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Reader Q: What’s the Best Way To Get Foreign Cash?

There are so many options to get foreign cash that it can be confusing. Chris wants to know the best and cheapest way to exchange U.S. dollars.

With much ado:

I’m looking for the best way to get foreign cash (in our case, Euros). I was hoping to see if it’s ultimately less expensive to get cash while at home before, exchange cash on the trip, use ATMs, or (god forbid) cash traveler’s checks. Does anybody use traveler’s checks anymore?

Chris

Dear Chris,

The best way to get foreign cash is to grab the cash when you finally make it there. Banks at home will almost try to rip you off as much as they can and you will almost always find the best exchange rates at your destination. (In fact, there’s a black market for U.S. dollars in some countries. Coughargentinacough.)

That said, if you choose to exchange money the traditional way, please do not exchange money at the airport. The airport often has the worst rates but it’s so convenient that I understand why a lot of people do it. I usually only try to exchange just enough money to get to the hotel and some, in case I want to grab a bite of food later. It’s later when I’m in town I usually try to exchange money at a local bank or exchange vendor for a usually much better rate. Shopping around for the best rate is key and, more often than not, lots of the exchange vendors will be clustered around each other. Though this can vary depending on locale—there are always exceptions—this principle generally holds up pretty well.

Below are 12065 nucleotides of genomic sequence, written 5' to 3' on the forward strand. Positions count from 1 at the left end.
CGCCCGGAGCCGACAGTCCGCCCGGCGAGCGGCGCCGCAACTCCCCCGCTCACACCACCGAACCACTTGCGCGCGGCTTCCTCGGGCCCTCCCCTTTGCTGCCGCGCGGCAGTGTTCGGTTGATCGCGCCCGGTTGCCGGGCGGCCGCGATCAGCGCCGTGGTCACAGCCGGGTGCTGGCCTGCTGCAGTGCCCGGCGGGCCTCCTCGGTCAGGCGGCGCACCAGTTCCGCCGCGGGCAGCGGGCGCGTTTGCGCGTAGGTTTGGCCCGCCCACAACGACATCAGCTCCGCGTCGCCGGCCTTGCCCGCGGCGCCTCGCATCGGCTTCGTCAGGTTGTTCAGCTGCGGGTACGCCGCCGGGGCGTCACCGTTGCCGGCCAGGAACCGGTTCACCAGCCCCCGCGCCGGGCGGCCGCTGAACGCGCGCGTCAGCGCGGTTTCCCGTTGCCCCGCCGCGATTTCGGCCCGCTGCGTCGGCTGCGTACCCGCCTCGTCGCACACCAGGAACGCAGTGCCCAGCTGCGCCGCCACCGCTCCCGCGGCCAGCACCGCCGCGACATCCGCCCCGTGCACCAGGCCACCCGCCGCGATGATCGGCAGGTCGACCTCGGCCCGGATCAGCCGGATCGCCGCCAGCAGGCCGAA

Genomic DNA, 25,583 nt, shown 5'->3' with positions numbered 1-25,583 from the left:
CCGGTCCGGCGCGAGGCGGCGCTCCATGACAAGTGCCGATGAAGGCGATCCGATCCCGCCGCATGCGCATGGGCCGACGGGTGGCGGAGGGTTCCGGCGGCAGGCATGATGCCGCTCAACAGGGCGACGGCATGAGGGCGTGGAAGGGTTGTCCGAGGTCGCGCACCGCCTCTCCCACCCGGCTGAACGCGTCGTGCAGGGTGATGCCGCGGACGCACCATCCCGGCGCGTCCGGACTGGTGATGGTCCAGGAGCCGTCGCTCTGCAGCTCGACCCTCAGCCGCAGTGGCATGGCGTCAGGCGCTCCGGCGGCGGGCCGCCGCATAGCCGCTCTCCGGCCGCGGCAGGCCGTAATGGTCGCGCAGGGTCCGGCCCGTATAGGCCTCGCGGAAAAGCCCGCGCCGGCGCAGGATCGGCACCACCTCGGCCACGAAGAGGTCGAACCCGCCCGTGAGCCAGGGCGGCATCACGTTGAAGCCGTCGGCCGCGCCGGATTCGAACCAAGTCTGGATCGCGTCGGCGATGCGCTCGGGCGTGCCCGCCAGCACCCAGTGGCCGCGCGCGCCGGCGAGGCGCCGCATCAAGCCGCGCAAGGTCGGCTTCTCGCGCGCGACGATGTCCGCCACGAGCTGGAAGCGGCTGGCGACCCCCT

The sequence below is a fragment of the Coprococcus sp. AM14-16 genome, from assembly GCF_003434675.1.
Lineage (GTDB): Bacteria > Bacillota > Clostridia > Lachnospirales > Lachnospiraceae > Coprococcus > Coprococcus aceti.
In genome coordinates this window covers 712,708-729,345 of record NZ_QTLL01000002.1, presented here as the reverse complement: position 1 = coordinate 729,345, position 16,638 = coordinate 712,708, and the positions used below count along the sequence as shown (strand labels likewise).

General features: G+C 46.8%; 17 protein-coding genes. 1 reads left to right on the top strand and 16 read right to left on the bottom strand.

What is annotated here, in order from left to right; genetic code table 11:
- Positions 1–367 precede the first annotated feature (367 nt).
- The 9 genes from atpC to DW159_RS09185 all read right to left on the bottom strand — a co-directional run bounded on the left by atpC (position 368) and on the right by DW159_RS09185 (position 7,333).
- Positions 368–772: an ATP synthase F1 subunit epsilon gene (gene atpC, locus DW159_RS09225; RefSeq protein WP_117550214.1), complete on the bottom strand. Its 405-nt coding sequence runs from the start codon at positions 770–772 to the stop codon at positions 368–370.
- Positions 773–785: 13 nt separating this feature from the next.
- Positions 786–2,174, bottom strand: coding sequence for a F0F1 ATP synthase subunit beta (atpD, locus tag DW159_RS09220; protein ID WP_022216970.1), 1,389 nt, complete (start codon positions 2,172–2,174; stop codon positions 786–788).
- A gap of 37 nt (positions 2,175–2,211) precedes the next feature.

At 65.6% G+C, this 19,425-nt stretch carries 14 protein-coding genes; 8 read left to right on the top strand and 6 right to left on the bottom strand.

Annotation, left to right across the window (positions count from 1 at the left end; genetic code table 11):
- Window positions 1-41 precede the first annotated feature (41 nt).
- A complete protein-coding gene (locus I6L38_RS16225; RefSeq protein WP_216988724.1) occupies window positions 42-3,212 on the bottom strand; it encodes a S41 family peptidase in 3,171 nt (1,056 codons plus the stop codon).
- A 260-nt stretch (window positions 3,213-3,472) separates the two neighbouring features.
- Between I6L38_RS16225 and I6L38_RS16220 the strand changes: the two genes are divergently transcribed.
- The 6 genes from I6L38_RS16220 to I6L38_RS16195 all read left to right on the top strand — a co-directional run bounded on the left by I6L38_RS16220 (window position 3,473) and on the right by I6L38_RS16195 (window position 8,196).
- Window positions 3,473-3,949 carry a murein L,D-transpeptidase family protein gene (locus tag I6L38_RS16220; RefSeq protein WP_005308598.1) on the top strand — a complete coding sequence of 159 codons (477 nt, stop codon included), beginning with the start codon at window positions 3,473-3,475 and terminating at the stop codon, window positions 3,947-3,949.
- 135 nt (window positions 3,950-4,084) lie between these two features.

But to tell you the truth, it’s been a long time since I exchanged money with someone behind a plastic divider. Withdrawing money from any bank ATM is usually not only much efficient, but cheaper. Besides, I’ve yet to see a place where an airport that doesn’t have an ATM onsite. It’s also nice, because this method keeps you from carrying around druglord-sized amounts of cash in your bag.

Unfortunately, you’ve got to keep in mind who you bank with. Depending on the institution, you could possibly get slapped with a transaction fee (up to $5) and a foreign transaction fee (about 3% of the total amount) per transaction. This doesn’t stop some people I know — the general principle in this case is to pull large amounts at a time to minimize the number of transaction fees you get slapped with. Obviously, the more frequent the withdrawals, the more expensive it will be. Your bank will be happy, but your wallet won’t be. Regardless, this sometimes still works out to a comparable rate examined against the traditional method.

On the bright side, some banks like Bank of America are exempt from this through the Global ATM alliance and the best ones like Charles Schwab will refund any fees incurred worldwide. Just make sure to enquire about foreign transaction fees and ATM fees with any bank you have a checking account with. In particular, I’ve grown quite fond of the Schwab account — it’s grown particularly useful even at home!

And yes, no one uses traveler’s checks anymore. If anyone reading this is still using traveler’s checks, I urge you to stop. Before you hurt someone.

Map Sherpa

If you have a travel-related question, don’t be afraid to contact me or send me an e-mail at [email protected]. You can always trek up a mountain to find me too, but you probably don’t want to do that, baa.





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